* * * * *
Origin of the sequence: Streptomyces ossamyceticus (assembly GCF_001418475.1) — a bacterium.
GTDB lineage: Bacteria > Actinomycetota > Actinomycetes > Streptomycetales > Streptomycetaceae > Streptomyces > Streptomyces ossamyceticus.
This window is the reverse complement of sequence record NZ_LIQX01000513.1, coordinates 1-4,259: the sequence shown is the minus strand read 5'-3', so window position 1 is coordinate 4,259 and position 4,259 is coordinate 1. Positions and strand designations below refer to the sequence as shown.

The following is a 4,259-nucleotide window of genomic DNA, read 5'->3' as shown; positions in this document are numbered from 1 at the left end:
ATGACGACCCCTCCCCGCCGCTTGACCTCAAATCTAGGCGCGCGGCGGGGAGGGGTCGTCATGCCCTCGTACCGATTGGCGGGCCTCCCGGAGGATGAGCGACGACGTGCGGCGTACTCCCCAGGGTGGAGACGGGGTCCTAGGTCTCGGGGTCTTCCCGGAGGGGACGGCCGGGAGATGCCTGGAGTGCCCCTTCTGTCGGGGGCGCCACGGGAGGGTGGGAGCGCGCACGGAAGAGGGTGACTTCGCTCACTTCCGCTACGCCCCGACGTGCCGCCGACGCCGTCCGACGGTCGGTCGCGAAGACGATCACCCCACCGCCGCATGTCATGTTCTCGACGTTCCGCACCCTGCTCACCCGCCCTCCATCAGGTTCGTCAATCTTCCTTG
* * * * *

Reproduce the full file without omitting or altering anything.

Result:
Origin of the sequence: Streptomyces ossamyceticus (assembly GCF_001418475.1) — a bacterium.
GTDB lineage: Bacteria > Actinomycetota > Actinomycetes > Streptomycetales > Streptomycetaceae > Streptomyces > Streptomyces ossamyceticus.
This window is the reverse complement of sequence record NZ_LIQX01000513.1, coordinates 1-4,259: the sequence shown is the minus strand read 5'-3', so window position 1 is coordinate 4,259 and position 4,259 is coordinate 1. Positions and strand designations below refer to the sequence as shown.

The following is a 4,259-nucleotide window of genomic DNA, read 5'->3' as shown; positions in this document are numbered from 1 at the left end:
ATGACGACCCCTCCCCGCCGCTTGACCTCAAATCTAGGCGCGCGGCGGGGAGGGGTCGTCATGCCCTCGTACCGATTGGCGGGCCTCCCGGAGGATGAGCGACGACGTGCGGCGTACTCCCCAGGGTGGAGACGGGGTCCTAGGTCTCGGGGTCTTCCCGGAGGGGACGGCCGGGAGATGCCTGGAGTGCCCCTTCTGTCGGGGGCGCCACGGGAGGGTGGGAGCGCGCACGGAAGAGGGTGACTTCGCTCACTTCCGCTACGCCCCGACGTGCCGCCGACGCCGTCCGACGGTCGGTCGCGAAGACGATCACCCCACCGCCGCATGTCATGTTCTCGACGTTCCGCACCCTGCTCACCCGCCCTCCATCAGGTTCGTCAATCTTCCTTG